In a centre town square in Interlaken a heroic bronze figure, a stern, sturdy, bearded man in homespun clothes, crossbow over his shoulder, stands with his arm around a barefooted boy. This is William Tell, the man who, under duress, supposedly shot his arrow through an apple on his son’s head.
Tell was an expert mountain climber and marksman with a crossbow. His heroics took place at about the same time that the three original cantons of Schwyz, Unterwalden and Uri formed the Confœderatio Helvetica in 1291 that led to the creation of current day Switzerland.
In the Interlaken town square those many years ago, a bailiff called Albrecht Gessler, agent of the Hapsburg duke of Austria, placed a Hapsburg hat on a pole and, to the blare of trumpets, announced that all passers by must uncover their heads before it. But William Tell of Uri kept his hat on his head. He was promptly dragged before Gessler, who ordered an apple placed on the head of Tell’s son and told the farmer that if he failed to shoot it off with a single arrow at a distance of 120 paces, both he and the boy would be put to death.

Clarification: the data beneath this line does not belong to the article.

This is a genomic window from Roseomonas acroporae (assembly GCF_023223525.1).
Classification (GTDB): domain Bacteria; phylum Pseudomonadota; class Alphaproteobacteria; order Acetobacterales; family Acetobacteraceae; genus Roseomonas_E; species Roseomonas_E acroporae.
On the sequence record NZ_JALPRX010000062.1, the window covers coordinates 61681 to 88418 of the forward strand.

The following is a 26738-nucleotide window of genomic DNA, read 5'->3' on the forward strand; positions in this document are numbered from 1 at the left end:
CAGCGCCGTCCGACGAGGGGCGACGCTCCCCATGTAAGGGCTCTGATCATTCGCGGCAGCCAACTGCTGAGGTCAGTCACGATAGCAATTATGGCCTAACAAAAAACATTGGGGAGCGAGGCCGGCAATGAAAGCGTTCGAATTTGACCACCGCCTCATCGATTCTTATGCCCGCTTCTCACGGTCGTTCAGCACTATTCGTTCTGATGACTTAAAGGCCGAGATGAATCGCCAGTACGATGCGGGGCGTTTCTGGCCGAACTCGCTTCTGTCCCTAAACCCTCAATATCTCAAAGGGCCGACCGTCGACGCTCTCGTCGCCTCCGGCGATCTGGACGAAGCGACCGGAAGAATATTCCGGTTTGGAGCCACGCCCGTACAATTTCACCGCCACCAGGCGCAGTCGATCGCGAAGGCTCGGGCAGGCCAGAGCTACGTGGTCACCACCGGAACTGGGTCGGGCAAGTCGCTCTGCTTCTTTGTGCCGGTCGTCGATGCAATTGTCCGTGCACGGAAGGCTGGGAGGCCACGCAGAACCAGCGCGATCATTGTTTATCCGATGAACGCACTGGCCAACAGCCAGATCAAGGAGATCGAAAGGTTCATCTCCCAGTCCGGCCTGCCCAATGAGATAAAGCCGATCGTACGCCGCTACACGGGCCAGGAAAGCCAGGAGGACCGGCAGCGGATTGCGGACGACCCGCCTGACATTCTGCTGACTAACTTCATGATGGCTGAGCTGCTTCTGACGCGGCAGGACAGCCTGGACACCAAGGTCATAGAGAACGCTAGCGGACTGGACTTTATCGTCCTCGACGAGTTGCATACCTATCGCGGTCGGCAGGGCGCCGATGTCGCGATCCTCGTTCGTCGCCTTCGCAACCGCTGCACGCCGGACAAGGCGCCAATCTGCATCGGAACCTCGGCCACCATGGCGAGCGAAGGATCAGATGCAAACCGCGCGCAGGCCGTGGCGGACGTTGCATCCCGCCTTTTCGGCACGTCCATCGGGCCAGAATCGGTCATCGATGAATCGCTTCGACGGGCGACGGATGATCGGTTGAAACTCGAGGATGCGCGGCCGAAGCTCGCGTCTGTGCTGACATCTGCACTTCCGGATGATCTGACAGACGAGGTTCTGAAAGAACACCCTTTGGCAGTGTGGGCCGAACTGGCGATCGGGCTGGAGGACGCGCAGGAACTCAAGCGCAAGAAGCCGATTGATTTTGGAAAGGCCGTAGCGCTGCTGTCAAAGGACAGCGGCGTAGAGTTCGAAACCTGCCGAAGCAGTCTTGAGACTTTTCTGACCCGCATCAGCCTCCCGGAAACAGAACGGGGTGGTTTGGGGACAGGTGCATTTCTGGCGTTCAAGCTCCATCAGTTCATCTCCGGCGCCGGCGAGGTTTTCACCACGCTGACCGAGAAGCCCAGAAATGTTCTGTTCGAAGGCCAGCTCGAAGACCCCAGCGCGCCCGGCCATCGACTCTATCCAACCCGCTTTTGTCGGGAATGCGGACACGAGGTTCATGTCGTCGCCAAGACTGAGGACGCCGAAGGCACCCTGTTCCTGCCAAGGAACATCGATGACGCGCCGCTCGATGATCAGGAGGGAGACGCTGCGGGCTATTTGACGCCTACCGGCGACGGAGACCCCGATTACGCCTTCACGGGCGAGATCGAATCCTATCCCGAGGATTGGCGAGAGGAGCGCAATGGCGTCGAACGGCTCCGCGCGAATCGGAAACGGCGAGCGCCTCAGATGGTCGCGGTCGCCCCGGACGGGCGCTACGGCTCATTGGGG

Tell paced off the distance, loaded and aimed his crossbow, shot his arrow, and the apple fell. “Your life is now safe,” Gessler said to him, “but kindly tell me why I saw you putting a second arrow inside your jacket?”
“If my first arrow had killed my son,” Tell answered, “I would have shot the second at you, and I would not have missed.”
Enraged, Gessler ordered Tell bound, carried down to LakeLucerne and thrown on a boat that would take him to a dungeon in the grim castle of Küssnacht. There, he declared, “You will never more see sun or moon.”
But, so the story goes, Tell escaped and eventually assassinated Gessler. Tell’s defiance encouraged the population to open rebellion and a pact formed was against the foreign rulers. Tell is considered the father of the Swiss Confederacy.